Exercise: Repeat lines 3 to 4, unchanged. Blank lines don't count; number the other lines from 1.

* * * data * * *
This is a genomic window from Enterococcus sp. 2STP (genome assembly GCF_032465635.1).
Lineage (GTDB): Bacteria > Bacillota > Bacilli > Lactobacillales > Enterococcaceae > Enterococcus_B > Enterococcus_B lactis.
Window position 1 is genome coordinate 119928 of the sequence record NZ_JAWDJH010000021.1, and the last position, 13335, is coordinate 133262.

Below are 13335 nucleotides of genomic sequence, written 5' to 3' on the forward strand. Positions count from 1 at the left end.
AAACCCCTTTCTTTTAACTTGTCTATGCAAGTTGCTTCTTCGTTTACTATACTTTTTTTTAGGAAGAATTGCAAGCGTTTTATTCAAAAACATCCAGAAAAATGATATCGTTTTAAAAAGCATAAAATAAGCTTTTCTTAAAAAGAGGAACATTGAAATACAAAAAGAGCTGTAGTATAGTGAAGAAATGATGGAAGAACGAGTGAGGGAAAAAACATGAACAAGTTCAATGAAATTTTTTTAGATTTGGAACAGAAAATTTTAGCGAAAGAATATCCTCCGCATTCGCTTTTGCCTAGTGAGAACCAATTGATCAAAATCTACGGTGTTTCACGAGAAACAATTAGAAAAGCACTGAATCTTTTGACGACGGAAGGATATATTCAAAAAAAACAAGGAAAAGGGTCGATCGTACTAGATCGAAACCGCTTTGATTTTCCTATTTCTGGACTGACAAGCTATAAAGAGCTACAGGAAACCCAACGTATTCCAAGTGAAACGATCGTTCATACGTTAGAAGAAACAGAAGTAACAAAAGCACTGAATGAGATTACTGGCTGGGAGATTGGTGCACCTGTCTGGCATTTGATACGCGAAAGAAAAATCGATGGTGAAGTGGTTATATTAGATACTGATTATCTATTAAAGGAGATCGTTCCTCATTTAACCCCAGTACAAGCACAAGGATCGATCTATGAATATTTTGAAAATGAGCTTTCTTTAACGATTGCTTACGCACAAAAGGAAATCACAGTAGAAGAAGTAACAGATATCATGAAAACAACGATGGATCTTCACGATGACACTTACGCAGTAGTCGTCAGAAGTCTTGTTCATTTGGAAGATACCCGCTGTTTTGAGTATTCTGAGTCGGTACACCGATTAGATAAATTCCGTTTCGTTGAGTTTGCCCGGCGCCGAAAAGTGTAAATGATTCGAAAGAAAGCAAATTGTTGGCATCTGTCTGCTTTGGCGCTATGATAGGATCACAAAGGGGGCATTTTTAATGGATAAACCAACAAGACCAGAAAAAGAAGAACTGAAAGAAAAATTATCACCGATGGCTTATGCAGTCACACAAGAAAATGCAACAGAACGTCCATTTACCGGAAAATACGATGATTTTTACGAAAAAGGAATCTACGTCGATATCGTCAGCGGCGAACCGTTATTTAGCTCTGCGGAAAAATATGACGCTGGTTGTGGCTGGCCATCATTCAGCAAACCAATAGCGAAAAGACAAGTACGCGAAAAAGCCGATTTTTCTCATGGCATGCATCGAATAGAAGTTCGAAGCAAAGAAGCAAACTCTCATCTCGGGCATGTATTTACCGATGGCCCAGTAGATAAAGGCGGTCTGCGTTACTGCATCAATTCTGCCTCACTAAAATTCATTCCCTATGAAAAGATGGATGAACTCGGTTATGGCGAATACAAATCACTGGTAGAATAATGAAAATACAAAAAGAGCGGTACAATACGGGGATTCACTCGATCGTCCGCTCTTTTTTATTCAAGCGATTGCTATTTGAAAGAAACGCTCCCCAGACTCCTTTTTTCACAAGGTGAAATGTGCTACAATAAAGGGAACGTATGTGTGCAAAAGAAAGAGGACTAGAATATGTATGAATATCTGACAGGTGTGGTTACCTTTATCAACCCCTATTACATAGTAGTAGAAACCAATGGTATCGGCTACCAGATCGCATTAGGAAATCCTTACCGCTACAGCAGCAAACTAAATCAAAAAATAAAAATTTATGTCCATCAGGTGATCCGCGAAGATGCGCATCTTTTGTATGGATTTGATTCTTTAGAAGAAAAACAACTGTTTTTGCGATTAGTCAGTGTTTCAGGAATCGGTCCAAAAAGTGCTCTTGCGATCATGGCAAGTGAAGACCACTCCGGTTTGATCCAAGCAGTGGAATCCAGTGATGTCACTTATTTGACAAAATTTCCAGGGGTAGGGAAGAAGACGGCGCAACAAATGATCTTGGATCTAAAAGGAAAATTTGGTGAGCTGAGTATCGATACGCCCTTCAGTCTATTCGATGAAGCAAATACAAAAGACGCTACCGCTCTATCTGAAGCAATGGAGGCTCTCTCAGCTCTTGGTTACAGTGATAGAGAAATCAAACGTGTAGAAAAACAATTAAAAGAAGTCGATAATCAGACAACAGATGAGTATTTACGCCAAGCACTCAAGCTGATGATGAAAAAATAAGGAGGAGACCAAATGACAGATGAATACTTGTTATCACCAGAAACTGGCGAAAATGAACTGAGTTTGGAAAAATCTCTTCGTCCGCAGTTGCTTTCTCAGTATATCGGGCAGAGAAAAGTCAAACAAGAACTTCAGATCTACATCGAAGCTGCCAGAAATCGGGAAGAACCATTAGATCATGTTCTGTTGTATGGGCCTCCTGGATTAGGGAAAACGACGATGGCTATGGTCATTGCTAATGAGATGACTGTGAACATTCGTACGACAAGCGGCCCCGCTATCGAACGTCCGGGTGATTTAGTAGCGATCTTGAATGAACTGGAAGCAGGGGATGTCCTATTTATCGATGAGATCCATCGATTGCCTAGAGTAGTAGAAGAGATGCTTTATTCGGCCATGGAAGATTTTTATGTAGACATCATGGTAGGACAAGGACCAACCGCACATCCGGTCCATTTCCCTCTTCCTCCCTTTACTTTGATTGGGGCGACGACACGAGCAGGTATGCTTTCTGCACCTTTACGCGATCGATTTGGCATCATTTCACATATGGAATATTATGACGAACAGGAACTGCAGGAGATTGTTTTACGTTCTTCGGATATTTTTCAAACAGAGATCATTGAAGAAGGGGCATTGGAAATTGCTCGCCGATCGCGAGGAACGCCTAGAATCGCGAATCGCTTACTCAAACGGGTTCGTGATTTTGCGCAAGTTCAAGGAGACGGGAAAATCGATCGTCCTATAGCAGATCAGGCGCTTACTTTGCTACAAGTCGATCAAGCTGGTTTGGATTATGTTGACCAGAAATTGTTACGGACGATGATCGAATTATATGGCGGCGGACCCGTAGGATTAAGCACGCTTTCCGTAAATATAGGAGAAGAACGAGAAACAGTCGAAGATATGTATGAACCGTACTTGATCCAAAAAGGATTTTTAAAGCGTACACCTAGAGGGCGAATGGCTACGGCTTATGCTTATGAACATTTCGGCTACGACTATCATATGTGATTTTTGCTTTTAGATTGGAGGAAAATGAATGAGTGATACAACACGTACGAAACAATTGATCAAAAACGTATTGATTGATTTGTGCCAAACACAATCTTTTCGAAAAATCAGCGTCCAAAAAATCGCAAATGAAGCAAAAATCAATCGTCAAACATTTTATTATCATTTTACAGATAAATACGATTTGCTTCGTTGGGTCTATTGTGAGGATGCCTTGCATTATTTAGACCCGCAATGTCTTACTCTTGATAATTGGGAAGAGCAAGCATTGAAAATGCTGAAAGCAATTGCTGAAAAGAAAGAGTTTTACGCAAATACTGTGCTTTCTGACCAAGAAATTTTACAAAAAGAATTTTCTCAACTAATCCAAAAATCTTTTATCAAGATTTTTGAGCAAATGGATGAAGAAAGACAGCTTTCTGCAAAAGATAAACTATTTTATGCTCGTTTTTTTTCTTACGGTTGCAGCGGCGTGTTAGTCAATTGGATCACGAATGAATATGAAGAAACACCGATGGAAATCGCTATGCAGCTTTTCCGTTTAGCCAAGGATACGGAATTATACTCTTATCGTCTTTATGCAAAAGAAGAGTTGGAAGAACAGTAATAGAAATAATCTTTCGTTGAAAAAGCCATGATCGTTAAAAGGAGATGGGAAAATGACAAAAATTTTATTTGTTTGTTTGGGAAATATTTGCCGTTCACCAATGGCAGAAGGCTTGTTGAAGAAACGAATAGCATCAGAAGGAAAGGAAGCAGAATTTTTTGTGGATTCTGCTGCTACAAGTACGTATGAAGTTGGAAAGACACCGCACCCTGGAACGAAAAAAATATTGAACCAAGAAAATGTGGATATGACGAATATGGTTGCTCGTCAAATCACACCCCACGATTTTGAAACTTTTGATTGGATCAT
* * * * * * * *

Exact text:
Window position 1 is genome coordinate 119928 of the sequence record NZ_JAWDJH010000021.1, and the last position, 13335, is coordinate 133262.

Below are 13335 nucleotides of genomic sequence, written 5' to 3' on the forward strand. Positions count from 1 at the left end.